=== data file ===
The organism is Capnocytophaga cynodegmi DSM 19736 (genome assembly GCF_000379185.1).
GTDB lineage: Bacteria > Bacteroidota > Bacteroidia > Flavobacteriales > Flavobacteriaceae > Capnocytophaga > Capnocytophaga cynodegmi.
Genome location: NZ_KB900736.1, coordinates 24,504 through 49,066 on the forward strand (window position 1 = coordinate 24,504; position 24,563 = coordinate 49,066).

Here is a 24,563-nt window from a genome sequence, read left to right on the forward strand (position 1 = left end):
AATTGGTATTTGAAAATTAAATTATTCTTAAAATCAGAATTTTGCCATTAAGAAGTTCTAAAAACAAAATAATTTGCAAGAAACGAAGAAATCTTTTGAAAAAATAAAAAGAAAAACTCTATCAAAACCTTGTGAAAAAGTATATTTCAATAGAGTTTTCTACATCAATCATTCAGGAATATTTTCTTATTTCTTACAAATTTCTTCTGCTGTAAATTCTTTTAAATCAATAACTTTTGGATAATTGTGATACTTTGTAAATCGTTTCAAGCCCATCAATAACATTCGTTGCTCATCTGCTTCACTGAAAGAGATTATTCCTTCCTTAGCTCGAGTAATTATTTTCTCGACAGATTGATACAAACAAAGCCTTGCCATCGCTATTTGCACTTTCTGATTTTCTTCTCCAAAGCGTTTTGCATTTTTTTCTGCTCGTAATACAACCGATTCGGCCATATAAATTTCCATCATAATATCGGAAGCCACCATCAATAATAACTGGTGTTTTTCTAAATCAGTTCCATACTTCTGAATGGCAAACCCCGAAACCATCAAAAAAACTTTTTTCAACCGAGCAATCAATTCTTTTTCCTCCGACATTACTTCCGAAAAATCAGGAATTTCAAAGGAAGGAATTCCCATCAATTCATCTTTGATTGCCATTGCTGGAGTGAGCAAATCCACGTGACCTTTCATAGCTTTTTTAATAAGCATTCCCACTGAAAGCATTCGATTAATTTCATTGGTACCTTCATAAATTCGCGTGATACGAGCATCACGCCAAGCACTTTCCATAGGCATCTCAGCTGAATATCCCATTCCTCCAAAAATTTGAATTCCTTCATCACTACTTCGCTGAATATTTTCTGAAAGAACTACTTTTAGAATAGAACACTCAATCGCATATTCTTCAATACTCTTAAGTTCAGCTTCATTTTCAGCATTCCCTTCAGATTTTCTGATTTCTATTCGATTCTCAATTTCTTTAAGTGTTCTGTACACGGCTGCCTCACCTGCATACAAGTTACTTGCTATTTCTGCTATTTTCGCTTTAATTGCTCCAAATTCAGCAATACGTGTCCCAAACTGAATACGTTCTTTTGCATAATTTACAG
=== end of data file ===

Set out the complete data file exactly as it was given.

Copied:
The organism is Capnocytophaga cynodegmi DSM 19736 (genome assembly GCF_000379185.1).
GTDB lineage: Bacteria > Bacteroidota > Bacteroidia > Flavobacteriales > Flavobacteriaceae > Capnocytophaga > Capnocytophaga cynodegmi.
Genome location: NZ_KB900736.1, coordinates 24,504 through 49,066 on the forward strand (window position 1 = coordinate 24,504; position 24,563 = coordinate 49,066).

Here is a 24,563-nt window from a genome sequence, read left to right on the forward strand (position 1 = left end):
AATTGGTATTTGAAAATTAAATTATTCTTAAAATCAGAATTTTGCCATTAAGAAGTTCTAAAAACAAAATAATTTGCAAGAAACGAAGAAATCTTTTGAAAAAATAAAAAGAAAAACTCTATCAAAACCTTGTGAAAAAGTATATTTCAATAGAGTTTTCTACATCAATCATTCAGGAATATTTTCTTATTTCTTACAAATTTCTTCTGCTGTAAATTCTTTTAAATCAATAACTTTTGGATAATTGTGATACTTTGTAAATCGTTTCAAGCCCATCAATAACATTCGTTGCTCATCTGCTTCACTGAAAGAGATTATTCCTTCCTTAGCTCGAGTAATTATTTTCTCGACAGATTGATACAAACAAAGCCTTGCCATCGCTATTTGCACTTTCTGATTTTCTTCTCCAAAGCGTTTTGCATTTTTTTCTGCTCGTAATACAACCGATTCGGCCATATAAATTTCCATCATAATATCGGAAGCCACCATCAATAATAACTGGTGTTTTTCTAAATCAGTTCCATACTTCTGAATGGCAAACCCCGAAACCATCAAAAAAACTTTTTTCAACCGAGCAATCAATTCTTTTTCCTCCGACATTACTTCCGAAAAATCAGGAATTTCAAAGGAAGGAATTCCCATCAATTCATCTTTGATTGCCATTGCTGGAGTGAGCAAATCCACGTGACCTTTCATAGCTTTTTTAATAAGCATTCCCACTGAAAGCATTCGATTAATTTCATTGGTACCTTCATAAATTCGCGTGATACGAGCATCACGCCAAGCACTTTCCATAGGCATCTCAGCTGAATATCCCATTCCTCCAAAAATTTGAATTCCTTCATCACTACTTCGCTGAATATTTTCTGAAAGAACTACTTTTAGAATAGAACACTCAATCGCATATTCTTCAATACTCTTAAGTTCAGCTTCATTTTCAGCATTCCCTTCAGATTTTCTGATTTCTATTCGATTCTCAATTTCTTTAAGTGTTCTGTACACGGCTGCCTCACCTGCATACAAGTTACTTGCTATTTCTGCTATTTTCGCTTTAATTGCTCCAAATTCAGCAATACGTGTCCCAAACTGAATACGTTCTTTTGCATAATTTACAG